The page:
Like gout and marrying cousins, demonic possession and exorcism belong to that category of things that one thinks of as having been around forever. They are familiar, part of our everyday language: I’m facing my demons, he’s exorcising the past, she’s running around like a woman possessed. When something becomes a metaphor in this way, it begins to hide its strangeness from us. Brian Levack’s new history of demonic possession in the Christian West, The Devil Within (Yale, £25), succeeds in making possession strange again. He shows that exorcism isn’t just a good metaphor for rehab but rather a historical activity, which had its heyday in 16th and 17th-century Europe.
As you might expect, The Devil Within is full of great stories. In 1619, a nun called Benedetta was asked why she had engaged in a variety of—sadly unspecified—sexual practices with another nun named Bartolomea. Benedetta explained that she had been possessed by a beautiful male angel called Splendiletto. During an ecclesiastical investigation of her claims, Benedetta sometimes spoke in the voice of Splendiletto, leading the investigators to suspect, understandably, demonic rather than angelic possession. Another passage recounts the story of another nun possessed at Auxonne in 1658, who hoisted a heavy marble vase full of holy water using just two of her slender fingers. There is also the 1620 case of William Perry, a 12-year-old boy who claimed to be possessed, but who was exposed as a fake when he was caught mixing his urine with ink to make it blue.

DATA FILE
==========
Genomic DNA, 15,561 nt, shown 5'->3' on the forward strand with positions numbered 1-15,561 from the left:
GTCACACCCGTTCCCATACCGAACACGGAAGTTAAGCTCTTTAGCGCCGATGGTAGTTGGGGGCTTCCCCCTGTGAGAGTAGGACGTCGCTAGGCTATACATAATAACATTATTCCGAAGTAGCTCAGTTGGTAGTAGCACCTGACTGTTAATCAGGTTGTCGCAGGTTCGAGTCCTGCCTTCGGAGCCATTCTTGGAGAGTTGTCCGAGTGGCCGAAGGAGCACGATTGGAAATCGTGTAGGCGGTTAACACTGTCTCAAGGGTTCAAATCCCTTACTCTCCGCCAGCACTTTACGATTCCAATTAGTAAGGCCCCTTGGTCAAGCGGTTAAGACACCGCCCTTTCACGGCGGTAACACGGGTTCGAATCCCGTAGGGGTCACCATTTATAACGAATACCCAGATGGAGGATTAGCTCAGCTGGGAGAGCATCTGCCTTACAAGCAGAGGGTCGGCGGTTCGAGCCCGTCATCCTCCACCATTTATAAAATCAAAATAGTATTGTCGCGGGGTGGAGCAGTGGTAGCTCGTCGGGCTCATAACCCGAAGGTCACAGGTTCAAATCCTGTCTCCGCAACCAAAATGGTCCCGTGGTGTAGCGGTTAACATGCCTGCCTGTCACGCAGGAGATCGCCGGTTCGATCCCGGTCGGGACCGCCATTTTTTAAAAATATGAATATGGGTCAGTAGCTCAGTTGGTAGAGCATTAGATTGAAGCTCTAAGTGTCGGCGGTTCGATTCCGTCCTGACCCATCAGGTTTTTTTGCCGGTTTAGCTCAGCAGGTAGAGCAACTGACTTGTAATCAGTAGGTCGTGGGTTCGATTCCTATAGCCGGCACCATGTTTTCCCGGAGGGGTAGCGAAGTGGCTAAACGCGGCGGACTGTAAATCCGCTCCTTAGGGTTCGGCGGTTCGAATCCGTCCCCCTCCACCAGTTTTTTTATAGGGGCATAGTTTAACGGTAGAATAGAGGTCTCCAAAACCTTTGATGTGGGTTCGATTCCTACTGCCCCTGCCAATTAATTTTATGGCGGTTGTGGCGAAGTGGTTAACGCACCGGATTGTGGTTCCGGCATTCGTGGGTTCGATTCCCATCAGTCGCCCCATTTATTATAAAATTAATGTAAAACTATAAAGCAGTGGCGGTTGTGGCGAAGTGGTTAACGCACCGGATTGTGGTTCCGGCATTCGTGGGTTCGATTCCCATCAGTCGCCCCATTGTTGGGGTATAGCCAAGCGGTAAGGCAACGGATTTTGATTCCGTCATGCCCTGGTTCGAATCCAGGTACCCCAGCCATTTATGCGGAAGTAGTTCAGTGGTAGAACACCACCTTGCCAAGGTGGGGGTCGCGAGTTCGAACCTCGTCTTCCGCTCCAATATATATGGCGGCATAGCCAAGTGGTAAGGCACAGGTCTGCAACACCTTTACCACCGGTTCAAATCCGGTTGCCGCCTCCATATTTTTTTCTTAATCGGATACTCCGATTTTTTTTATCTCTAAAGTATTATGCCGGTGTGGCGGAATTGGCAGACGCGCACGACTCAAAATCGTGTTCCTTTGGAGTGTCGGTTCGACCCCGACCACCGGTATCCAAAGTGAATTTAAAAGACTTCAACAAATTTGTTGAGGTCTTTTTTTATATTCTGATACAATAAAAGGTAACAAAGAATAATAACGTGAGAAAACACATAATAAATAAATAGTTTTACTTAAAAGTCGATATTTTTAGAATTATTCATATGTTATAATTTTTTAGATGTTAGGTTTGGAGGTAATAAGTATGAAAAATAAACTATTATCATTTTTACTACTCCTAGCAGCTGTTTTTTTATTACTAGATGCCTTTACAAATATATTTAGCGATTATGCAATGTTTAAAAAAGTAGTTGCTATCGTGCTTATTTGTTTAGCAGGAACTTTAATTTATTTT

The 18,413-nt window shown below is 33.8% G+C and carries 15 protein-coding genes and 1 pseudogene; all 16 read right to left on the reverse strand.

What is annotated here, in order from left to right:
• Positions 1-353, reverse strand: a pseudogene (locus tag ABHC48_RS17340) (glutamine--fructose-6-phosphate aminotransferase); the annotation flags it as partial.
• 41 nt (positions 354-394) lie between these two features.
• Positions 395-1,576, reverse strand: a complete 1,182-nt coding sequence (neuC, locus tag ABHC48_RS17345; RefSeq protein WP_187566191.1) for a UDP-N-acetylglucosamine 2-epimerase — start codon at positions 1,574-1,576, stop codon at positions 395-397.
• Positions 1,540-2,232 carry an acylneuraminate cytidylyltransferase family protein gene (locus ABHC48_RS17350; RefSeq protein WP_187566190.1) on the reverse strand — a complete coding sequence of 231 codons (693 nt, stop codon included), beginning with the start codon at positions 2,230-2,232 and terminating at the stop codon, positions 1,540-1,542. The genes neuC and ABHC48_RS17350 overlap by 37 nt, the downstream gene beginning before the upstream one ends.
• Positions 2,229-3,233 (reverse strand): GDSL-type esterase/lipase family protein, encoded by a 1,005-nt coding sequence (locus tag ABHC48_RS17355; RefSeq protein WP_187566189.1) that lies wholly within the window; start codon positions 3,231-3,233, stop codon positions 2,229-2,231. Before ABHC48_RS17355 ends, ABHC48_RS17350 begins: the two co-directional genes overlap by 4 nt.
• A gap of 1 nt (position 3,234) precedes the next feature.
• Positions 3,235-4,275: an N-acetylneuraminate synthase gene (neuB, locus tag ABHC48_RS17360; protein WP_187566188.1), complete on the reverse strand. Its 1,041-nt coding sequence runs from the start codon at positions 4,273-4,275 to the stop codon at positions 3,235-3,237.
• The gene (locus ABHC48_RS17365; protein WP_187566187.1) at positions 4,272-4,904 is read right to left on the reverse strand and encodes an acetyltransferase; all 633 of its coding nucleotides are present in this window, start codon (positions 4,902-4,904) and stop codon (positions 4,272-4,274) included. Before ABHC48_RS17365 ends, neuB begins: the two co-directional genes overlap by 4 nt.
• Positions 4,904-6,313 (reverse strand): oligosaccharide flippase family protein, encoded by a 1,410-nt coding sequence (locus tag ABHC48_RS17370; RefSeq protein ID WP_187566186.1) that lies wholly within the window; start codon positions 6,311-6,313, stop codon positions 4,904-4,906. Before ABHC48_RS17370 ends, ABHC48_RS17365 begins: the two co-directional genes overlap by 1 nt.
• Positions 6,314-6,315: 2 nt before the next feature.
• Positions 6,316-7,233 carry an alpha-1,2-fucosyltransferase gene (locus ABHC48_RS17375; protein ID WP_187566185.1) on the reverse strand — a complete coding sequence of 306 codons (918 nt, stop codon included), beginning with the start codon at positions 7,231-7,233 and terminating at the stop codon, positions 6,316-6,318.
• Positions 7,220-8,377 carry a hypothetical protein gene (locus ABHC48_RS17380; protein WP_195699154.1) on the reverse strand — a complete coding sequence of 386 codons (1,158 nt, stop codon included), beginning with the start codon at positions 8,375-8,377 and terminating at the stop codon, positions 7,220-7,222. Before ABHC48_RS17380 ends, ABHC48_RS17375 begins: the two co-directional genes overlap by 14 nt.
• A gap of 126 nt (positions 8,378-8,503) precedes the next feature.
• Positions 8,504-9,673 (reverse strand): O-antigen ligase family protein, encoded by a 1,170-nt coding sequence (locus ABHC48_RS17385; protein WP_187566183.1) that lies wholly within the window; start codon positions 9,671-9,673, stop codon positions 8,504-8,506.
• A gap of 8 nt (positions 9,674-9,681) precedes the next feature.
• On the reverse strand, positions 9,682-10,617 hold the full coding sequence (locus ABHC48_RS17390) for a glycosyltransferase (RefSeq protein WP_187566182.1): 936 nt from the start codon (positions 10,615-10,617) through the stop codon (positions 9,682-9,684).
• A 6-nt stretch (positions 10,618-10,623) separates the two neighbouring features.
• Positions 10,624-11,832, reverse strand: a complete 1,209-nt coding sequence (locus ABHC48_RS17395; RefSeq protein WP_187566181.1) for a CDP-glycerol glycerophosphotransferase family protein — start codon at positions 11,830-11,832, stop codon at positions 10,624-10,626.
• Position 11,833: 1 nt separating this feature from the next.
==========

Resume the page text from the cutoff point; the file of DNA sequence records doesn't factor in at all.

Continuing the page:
By focusing on the 16th and 17th centuries as the high-point for possession, Levack makes a surprising argument. Like witch-burning, demonic possession feels “medieval” in our contemporary imagination but it didn’t actually happen with any regularity in the medieval period. Rather, Levack shows how demonology persisted into the era of Robert Boyle and Isaac Newton, when one thinks of science and rationality beginning to shine light on the darkness.
Levack explains this by highlighting the rise of nominalism in the early 15th century, the view that “an inscrutable, arbitrary God might give the devil great latitude in the world for reasons unknown to humankind.” Popular apocalyptic thought—the strong suspicion that the final battle between good and evil was under way—made possession seem reasonable, even expected. The devil (or his attendant demons) taking control of your body was like the forces of evil saving seats at the cinema by putting coats on them.
The script for convincing somebody you were possessed was strict, and Levack lists the signs in an amusingly detached manner: convulsions, physical pain, levitation, loss of bodily function, trance experiences, visions, blasphemy and abuse of sacred objects. The “demoniacs” (the preferred term for the possessed) also seem to have done a lot of puking—and not just regular puking, sometimes they would vomit pins, nails or hair. And, finally, there were the “immoral gestures and actions.” Nuns exposing themselves, that kind of thing.